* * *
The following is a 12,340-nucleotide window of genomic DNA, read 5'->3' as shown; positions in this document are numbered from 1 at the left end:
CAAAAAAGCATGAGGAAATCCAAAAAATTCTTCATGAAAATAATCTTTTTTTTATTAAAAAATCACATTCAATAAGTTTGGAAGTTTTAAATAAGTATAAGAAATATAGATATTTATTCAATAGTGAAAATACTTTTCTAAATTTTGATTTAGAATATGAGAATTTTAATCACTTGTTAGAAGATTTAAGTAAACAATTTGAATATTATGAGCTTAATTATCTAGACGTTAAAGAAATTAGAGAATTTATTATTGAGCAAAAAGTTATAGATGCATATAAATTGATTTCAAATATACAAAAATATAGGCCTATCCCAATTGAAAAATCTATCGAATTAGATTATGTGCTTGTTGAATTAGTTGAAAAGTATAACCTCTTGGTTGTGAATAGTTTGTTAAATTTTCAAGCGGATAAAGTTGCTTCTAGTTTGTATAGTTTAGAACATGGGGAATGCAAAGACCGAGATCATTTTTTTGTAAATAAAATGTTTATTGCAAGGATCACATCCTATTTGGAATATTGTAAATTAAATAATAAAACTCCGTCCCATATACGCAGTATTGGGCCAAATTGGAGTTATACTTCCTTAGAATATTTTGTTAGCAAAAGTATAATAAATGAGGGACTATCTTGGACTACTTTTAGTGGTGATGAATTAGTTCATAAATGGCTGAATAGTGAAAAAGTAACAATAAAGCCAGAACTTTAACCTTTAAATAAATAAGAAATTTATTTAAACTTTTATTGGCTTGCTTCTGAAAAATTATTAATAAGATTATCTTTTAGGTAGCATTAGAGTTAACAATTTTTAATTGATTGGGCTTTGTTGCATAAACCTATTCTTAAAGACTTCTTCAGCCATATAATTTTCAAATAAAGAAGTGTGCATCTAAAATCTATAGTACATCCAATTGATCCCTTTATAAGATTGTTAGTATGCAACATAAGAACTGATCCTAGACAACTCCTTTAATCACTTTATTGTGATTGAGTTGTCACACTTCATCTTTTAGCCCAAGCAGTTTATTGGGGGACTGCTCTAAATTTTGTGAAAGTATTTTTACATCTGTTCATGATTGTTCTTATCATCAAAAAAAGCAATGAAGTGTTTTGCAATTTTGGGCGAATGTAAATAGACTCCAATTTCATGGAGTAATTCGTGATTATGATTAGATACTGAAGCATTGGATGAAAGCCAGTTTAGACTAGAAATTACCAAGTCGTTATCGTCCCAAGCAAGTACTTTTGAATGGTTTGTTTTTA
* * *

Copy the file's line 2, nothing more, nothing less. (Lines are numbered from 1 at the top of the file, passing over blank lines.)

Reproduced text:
CAAAAAAGCATGAGGAAATCCAAAAAATTCTTCATGAAAATAATCTTTTTTTTATTAAAAAATCACATTCAATAAGTTTGGAAGTTTTAAATAAGTATAAGAAATATAGATATTTATTCAATAGTGAAAATACTTTTCTAAATTTTGATTTAGAATATGAGAATTTTAATCACTTGTTAGAAGATTTAAGTAAACAATTTGAATATTATGAGCTTAATTATCTAGACGTTAAAGAAATTAGAGAATTTATTATTGAGCAAAAAGTTATAGATGCATATAAATTGATTTCAAATATACAAAAATATAGGCCTATCCCAATTGAAAAATCTATCGAATTAGATTATGTGCTTGTTGAATTAGTTGAAAAGTATAACCTCTTGGTTGTGAATAGTTTGTTAAATTTTCAAGCGGATAAAGTTGCTTCTAGTTTGTATAGTTTAGAACATGGGGAATGCAAAGACCGAGATCATTTTTTTGTAAATAAAATGTTTATTGCAAGGATCACATCCTATTTGGAATATTGTAAATTAAATAATAAAACTCCGTCCCATATACGCAGTATTGGGCCAAATTGGAGTTATACTTCCTTAGAATATTTTGTTAGCAAAAGTATAATAAATGAGGGACTATCTTGGACTACTTTTAGTGGTGATGAATTAGTTCATAAATGGCTGAATAGTGAAAAAGTAACAATAAAGCCAGAACTTTAACCTTTAAATAAATAAGAAATTTATTTAAACTTTTATTGGCTTGCTTCTGAAAAATTATTAATAAGATTATCTTTTAGGTAGCATTAGAGTTAACAATTTTTAATTGATTGGGCTTTGTTGCATAAACCTATTCTTAAAGACTTCTTCAGCCATATAATTTTCAAATAAAGAAGTGTGCATCTAAAATCTATAGTACATCCAATTGATCCCTTTATAAGATTGTTAGTATGCAACATAAGAACTGATCCTAGACAACTCCTTTAATCACTTTATTGTGATTGAGTTGTCACACTTCATCTTTTAGCCCAAGCAGTTTATTGGGGGACTGCTCTAAATTTTGTGAAAGTATTTTTACATCTGTTCATGATTGTTCTTATCATCAAAAAAAGCAATGAAGTGTTTTGCAATTTTGGGCGAATGTAAATAGACTCCAATTTCATGGAGTAATTCGTGATTATGATTAGATACTGAAGCATTGGATGAAAGCCAGTTTAGACTAGAAATTACCAAGTCGTTATCGTCCCAAGCAAGTACTTTTGAATGGTTTGTTTTTA